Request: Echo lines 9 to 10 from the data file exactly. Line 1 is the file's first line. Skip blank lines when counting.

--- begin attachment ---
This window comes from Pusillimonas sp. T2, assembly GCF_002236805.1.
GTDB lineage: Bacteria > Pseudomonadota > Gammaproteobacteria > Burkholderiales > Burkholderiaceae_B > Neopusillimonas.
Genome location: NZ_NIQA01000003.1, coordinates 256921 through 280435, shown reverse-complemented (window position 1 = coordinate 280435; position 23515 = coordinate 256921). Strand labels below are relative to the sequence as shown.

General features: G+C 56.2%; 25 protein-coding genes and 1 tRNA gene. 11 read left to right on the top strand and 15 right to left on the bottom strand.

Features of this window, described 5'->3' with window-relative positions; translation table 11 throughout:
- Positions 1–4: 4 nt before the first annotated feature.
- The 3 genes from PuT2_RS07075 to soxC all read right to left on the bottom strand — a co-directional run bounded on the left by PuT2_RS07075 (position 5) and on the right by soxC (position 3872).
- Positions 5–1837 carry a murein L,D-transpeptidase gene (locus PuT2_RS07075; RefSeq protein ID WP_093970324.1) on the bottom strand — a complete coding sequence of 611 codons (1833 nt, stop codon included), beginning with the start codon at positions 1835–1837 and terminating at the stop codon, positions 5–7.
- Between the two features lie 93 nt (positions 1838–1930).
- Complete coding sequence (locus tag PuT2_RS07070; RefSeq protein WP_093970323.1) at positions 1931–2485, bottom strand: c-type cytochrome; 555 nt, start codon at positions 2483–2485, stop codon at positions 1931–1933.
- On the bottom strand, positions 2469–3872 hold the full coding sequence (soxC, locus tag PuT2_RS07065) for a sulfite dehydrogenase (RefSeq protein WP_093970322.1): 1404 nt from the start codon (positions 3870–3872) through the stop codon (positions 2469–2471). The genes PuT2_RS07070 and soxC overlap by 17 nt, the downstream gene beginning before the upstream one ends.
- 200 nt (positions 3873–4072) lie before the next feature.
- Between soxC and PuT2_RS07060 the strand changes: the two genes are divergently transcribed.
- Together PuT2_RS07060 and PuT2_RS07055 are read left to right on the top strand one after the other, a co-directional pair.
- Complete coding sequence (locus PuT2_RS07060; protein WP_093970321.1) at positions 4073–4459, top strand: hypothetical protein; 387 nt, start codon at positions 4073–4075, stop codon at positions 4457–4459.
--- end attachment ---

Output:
- Between the two features lie 93 nt (positions 1838–1930).
- Complete coding sequence (locus tag PuT2_RS07070; RefSeq protein WP_093970323.1) at positions 1931–2485, bottom strand: c-type cytochrome; 555 nt, start codon at positions 2483–2485, stop codon at positions 1931–1933.